Ronald Blum of the Associated Press has the news:
NEW YORK (AP) — Entering a big league ballpark will be a bit like going through an airport by 2015.
Major League Baseball has told its 30 teams they must implement security screening for fans by then, either with hand-held metal detection or walk-through magnetometers.
“This procedure, which results from MLB’s continuing work with the Department of Homeland Security to standardize security practices across the game, will be in addition to bag checks that are now uniform throughout MLB,” baseball spokesman Michael Teevan told the Associated Press on Tuesday. “We conducted testing of these measures at the All-Star game and at both World Series venues last year and were pleased that it was effective and received without issue from fans.”
The Seattle Mariners are going to implement the new screening system this season at Safeco Field.
There haven’t been many instances of weapon violence at baseball stadiums and it’s a shame that such extensive security measures have been deemed necessary, but it’s also understandable that Major League Baseball wants to avoid potential catastrophes. MLB stadiums hold between 35,000 and 56,000 fans.
Phil Hughes was officially designated for assignment by the Twins on Tuesday, the culmination of multiple injury-plagued seasons and poor performance.
Things couldn’t have started out much better for Hughes in Minnesota. The former Yankees hurler joined the Twins on a three-year, $24 million contract in December of 2013 and reeled off a 3.52 ERA over 32 starts during his first season with the club. He set the MLB record (which still stands, by the way) for single season strikeout-to-walk ratio and even received some downballot Cy Young Award consideration. The big year resulted in the two sides ripping up their previous agreement with a new five-year, $58 million deal, but it was all downhill after that.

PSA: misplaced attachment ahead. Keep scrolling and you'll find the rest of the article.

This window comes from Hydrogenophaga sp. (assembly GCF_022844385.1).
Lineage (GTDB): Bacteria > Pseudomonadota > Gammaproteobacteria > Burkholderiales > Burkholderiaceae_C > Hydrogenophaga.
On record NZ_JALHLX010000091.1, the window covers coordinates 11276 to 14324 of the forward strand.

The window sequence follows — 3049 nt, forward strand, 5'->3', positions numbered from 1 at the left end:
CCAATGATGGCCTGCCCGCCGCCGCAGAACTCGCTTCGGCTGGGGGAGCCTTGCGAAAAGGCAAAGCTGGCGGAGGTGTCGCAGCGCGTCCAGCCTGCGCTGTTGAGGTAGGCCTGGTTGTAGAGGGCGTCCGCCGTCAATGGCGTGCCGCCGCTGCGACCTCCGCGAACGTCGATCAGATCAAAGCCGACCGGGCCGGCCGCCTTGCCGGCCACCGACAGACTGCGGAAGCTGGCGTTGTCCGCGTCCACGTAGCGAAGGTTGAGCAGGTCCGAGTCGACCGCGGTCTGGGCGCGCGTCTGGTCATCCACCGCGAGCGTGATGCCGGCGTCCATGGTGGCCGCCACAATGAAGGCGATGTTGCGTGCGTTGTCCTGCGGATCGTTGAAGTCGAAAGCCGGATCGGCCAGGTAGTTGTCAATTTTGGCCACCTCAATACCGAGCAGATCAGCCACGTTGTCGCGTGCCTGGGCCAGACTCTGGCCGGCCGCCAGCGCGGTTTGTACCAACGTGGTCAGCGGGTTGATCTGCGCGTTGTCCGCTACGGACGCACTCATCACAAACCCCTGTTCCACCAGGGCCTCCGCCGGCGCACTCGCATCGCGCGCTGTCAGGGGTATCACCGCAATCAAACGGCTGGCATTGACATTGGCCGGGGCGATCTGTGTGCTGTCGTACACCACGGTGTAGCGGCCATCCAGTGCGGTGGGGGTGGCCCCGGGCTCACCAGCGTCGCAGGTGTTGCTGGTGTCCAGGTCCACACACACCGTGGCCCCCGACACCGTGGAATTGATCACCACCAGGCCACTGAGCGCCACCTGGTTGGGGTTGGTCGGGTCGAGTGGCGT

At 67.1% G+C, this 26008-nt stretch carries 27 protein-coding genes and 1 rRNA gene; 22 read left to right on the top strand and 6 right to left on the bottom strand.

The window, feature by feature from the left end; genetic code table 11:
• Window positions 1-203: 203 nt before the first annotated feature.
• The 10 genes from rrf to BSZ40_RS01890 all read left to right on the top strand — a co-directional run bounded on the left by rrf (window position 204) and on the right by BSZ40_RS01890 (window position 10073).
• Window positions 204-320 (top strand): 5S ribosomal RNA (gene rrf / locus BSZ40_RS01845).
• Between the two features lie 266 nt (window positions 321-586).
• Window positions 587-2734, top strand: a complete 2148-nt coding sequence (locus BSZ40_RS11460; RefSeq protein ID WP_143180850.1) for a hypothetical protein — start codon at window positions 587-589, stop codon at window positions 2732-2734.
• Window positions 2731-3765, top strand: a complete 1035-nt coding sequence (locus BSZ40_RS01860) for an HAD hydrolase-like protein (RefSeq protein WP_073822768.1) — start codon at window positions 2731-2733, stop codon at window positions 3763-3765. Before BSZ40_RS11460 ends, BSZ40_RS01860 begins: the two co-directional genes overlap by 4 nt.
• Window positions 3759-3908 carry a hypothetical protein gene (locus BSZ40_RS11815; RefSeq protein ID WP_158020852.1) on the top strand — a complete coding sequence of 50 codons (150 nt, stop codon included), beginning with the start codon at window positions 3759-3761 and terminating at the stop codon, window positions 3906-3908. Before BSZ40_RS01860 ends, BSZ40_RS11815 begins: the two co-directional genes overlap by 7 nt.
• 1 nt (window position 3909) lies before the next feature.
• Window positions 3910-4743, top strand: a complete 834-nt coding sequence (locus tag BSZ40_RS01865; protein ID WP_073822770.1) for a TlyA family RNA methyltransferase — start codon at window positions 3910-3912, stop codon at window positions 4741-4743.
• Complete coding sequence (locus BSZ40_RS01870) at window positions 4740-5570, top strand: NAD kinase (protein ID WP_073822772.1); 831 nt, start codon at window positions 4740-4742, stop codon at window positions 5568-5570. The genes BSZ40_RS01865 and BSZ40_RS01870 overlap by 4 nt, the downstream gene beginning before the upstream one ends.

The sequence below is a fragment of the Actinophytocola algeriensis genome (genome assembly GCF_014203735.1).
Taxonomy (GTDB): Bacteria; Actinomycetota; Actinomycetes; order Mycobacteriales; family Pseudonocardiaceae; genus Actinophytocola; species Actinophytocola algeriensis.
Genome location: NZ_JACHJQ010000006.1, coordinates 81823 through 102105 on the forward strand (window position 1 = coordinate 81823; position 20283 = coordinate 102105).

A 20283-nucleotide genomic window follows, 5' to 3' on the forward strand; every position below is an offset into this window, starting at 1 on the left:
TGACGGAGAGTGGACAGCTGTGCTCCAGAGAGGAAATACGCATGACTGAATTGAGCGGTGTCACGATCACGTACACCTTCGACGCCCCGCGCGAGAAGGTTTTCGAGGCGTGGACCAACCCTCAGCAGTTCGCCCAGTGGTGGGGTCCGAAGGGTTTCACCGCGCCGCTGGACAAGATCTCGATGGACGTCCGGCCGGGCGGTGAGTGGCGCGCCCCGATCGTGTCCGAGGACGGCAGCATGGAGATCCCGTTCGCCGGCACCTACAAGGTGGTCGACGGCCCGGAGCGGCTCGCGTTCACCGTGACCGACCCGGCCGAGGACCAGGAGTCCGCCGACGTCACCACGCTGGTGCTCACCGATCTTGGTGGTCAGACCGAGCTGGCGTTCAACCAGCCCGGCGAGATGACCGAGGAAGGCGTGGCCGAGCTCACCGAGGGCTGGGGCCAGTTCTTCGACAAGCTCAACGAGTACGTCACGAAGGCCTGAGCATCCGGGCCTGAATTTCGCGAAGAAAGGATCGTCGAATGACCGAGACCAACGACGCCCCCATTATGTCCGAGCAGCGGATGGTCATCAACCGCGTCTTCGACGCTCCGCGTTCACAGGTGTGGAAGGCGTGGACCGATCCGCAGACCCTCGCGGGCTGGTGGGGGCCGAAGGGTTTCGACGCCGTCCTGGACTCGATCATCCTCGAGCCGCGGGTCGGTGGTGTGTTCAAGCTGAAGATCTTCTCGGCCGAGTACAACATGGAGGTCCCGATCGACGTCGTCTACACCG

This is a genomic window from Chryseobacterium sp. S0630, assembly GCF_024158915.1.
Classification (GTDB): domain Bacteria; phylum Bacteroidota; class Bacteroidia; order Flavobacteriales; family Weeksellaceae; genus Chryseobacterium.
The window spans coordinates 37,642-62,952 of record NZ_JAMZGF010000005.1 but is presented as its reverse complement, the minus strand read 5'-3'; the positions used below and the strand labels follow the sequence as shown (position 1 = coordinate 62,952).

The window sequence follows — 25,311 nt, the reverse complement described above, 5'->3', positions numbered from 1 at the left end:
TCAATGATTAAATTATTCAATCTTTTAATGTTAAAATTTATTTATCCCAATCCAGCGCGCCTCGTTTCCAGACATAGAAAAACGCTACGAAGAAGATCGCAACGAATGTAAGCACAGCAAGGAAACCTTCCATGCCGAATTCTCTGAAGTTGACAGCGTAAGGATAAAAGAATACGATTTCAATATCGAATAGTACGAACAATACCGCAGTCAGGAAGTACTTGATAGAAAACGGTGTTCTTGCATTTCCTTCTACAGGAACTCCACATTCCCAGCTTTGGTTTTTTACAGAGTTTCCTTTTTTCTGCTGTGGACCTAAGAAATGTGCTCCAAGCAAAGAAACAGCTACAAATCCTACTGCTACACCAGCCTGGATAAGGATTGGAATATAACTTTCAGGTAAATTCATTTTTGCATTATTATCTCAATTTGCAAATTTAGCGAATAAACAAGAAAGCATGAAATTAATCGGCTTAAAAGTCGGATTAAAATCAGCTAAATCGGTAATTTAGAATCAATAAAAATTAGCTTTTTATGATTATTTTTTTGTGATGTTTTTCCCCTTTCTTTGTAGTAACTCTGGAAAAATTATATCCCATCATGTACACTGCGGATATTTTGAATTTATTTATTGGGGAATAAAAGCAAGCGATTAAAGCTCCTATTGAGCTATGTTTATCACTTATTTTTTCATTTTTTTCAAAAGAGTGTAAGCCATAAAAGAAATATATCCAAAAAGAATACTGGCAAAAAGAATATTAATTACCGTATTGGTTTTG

Hughes took a step back with a 4.40 ERA in 2015 and struggled with a 5.95 ERA over 11 starts and one relief appearance in 2016 before undergoing surgery for thoracic outlet syndrome. He wasn’t any better upon his return last year, putting up a 5.87 ERA in nine starts and five relief appearances. Hughes missed time with a biceps issue and required a thoracic outlet revision surgery in August. He began this year on the disabled list with an oblique injury, only to put up a 6.75 ERA over two starts and five relief appearances before the Twins decided to turn the page this week.
Hughes is still owed the remainder of his $13.2 million salary for this year and another $13.2 million next year. The deal didn’t work out as anyone would have hoped, but unfortunately this is another case of health just not cooperating.